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Discovery of pregnant Egyptian mummy is first, researchers say


An Egyptian mummy who for decades was considered a male priest was recently discovered to be a pregnant woman, making her the first known case of its kind, scientists have said.

Polish scientists made the discovery while conducting an extensive study, which began in 2015, of more than 40 mummies at the National Museum in Warsaw, said Wojciech Ejsmond, archaeologist and director of the Warsaw Mummy Project, which led the research.

The results were published last month in The Journal of Archaeological Science. “It was absolutely unexpected,” said Dr Ejsmond.

“Our anthropologist rechecked the mummy pelvis area to establish the mummy’s gender and check everything, and she observed something weird in the pelvis area, some kind of anomaly,” he said. .

The anomaly turned out to be the tiny leg of a fetus, estimated to be around 26 to 30 weeks old at the time, according to the team’s findings. Computer scans and additional x-rays revealed the woman had died between the ages of 20 and 30.

Credit…Warsaw Mummy Project, via Agence France-Presse – Getty Images

Based on their non-invasive research, scientists deduced that the mummy was made around the first century BC.

Although burials of pregnant women in ancient Egypt have already been discovered, this is the first known discovery of a mummified pregnant woman.

“It’s like finding treasure while you are collecting mushrooms in a forest,” said Dr Ejsmond. “We are overwhelmed by this discovery.”

The mummy, which was donated to the University of Warsaw in 1826, was eventually kept at the National Museum in Warsaw. The mummy was called the “mummy of a lady” in the 19th century, the researchers wrote.

However, that changed in the following century when the translated hieroglyphics on the casket and the mummy cover revealed the name of an Egyptian priest, Hor-Djehuty. Radiological examinations carried out in the 1990s have also led some to interpret the gender of the mummy as being male.

According to 19th-century correspondence, the mummy was found in the royal tombs of Thebes in Egypt, but scientists were reluctant to characterize it as the official origin of the mummy.

During the 19th century, people were “liberal in declaring the real” sites where archaeological artifacts were found, said Dr Ejsmond. There were times when the mummies did not match the coffins they were placed in. Dr Ejsmond said this happens about 10% of the time.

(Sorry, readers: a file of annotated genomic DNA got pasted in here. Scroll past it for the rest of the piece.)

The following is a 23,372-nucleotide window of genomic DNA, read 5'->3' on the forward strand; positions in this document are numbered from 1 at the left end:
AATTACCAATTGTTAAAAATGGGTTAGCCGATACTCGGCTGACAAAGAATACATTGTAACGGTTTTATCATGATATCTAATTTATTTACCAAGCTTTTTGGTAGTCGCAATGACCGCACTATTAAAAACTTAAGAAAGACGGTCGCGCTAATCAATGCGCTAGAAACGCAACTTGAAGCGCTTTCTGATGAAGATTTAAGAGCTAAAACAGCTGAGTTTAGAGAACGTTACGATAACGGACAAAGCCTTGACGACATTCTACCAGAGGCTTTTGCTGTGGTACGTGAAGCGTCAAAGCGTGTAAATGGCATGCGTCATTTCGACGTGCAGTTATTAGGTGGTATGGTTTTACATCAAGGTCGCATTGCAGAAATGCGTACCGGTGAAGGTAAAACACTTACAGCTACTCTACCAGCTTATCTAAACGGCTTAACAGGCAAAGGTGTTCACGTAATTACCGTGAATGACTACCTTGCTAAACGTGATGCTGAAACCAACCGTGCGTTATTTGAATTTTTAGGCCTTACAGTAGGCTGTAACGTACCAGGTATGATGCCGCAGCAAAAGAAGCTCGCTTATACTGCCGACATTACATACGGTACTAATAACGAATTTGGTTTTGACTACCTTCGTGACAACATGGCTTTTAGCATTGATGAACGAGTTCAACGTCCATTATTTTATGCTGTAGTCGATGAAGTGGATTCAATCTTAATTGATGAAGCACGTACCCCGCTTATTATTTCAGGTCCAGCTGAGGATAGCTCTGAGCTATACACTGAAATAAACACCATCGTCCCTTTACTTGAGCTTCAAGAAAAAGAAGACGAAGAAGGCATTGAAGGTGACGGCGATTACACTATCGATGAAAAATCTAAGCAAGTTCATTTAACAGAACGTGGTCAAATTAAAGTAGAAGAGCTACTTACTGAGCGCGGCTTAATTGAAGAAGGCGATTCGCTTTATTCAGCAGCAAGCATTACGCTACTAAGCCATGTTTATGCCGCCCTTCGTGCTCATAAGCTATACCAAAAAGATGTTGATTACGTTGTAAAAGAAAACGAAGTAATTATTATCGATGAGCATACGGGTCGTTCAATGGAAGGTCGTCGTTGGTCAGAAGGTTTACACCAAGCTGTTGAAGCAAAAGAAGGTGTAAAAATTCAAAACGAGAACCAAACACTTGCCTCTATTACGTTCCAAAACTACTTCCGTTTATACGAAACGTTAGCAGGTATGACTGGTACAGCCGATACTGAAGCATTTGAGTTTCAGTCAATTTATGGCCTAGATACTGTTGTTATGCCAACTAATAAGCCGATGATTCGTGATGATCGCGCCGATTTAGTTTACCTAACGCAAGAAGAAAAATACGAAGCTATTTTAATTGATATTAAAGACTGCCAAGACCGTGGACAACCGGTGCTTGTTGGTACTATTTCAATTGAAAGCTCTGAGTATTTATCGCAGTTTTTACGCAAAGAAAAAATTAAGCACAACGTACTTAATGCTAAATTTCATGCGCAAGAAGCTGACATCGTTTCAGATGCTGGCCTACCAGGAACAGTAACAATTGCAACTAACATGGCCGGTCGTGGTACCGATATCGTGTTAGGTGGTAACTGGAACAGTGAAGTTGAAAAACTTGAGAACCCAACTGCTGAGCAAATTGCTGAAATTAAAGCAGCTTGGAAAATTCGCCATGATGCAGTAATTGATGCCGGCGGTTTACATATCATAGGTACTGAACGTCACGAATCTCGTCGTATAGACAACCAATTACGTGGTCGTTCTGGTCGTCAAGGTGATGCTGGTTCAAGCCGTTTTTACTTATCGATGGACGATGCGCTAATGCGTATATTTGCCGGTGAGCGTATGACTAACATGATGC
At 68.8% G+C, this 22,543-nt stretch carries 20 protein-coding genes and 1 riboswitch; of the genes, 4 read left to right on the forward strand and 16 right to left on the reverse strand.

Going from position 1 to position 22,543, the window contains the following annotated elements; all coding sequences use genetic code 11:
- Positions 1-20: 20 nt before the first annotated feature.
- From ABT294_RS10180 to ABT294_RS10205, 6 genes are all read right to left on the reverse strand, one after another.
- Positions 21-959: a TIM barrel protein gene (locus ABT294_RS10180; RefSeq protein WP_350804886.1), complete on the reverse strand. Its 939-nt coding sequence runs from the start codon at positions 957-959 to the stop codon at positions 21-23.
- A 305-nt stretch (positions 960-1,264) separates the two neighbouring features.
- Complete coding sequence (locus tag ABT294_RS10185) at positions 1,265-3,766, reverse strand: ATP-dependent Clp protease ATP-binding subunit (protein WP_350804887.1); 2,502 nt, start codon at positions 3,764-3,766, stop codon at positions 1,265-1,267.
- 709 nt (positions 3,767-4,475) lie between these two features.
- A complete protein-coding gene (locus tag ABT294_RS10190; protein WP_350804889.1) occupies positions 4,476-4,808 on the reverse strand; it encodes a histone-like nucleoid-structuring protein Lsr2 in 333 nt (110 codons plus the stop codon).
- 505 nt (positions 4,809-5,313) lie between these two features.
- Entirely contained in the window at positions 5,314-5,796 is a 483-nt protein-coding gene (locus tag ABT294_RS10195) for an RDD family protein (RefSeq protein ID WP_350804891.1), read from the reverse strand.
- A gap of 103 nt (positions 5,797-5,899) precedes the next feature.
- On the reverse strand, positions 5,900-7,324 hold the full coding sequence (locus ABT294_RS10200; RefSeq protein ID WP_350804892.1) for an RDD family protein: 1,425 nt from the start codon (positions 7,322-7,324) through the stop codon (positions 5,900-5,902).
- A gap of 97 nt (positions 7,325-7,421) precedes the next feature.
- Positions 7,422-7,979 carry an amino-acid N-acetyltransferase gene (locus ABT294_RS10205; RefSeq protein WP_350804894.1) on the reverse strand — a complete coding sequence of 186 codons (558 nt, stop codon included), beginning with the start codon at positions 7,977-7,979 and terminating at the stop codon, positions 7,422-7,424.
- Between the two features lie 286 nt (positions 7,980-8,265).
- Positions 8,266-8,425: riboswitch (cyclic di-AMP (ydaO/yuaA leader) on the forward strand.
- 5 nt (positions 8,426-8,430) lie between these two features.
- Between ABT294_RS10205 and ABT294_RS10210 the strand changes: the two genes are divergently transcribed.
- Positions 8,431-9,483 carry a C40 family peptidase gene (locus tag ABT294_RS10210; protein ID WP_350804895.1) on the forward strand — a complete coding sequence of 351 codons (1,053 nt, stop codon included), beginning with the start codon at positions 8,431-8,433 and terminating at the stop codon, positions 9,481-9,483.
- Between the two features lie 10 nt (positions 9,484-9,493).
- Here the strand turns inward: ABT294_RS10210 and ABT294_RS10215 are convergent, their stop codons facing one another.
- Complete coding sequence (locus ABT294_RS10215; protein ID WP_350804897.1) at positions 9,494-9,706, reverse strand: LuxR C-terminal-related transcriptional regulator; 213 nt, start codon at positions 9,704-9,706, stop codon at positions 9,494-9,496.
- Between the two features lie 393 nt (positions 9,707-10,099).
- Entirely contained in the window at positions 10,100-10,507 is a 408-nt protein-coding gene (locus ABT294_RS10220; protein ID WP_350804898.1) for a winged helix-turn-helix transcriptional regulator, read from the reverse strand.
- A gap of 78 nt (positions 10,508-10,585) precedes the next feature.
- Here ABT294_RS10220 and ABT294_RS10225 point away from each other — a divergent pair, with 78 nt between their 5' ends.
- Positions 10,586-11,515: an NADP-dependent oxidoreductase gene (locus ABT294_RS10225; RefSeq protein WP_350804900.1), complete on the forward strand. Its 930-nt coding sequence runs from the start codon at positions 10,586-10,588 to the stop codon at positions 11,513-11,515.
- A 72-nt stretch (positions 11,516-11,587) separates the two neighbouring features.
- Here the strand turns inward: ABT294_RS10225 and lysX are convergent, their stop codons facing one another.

In the case of the pregnant mummy, the scientists wrote in their research: “One can only assume that the mummy was placed in a bad coffin by accident in antiquity, or was placed in a coffin at random by antique dealers in the 19th century.

Alexander Nagel, associate researcher in the anthropology department at the Smithsonian National Museum of Natural History, called the pregnant mummy a “unique find.”

“In general, few women have been studied in Egyptology,” he said.

Ancient text provides insight into practices surrounding pregnant women in ancient times, Dr Nagel said, but more research would be illuminating. Papyrus from around 1825 BC, revealed that materials such as honey and crocodile dung were used as contraceptives.

Yet very little is known about antenatal care in ancient times, said Dr Ejsmond.

Dr Nagel said about 30% of infants died in their first year of life in ancient times. After learning of the discovery of the pregnant mother, he said he was intrigued by what further studies might reveal about Egyptian beliefs regarding the afterlife of unborn children.

More research is needed to learn more about the health of pregnant moms. This might require taking soft tissue micro-samples, Dr Ejsmond said.

“It’s a very small amount of soft tissue, so we won’t see any difference on the mummy, but we still question the structure of the object,” he says.

The scientists hope that the publication of their results can attract the attention of doctors and experts in other fields to help them in the next stage of research.

“This is a good basis to start a bigger project on this mummy,” Dr Ejsmond said, “because it will require a lot of experts to do decent interdisciplinary research.



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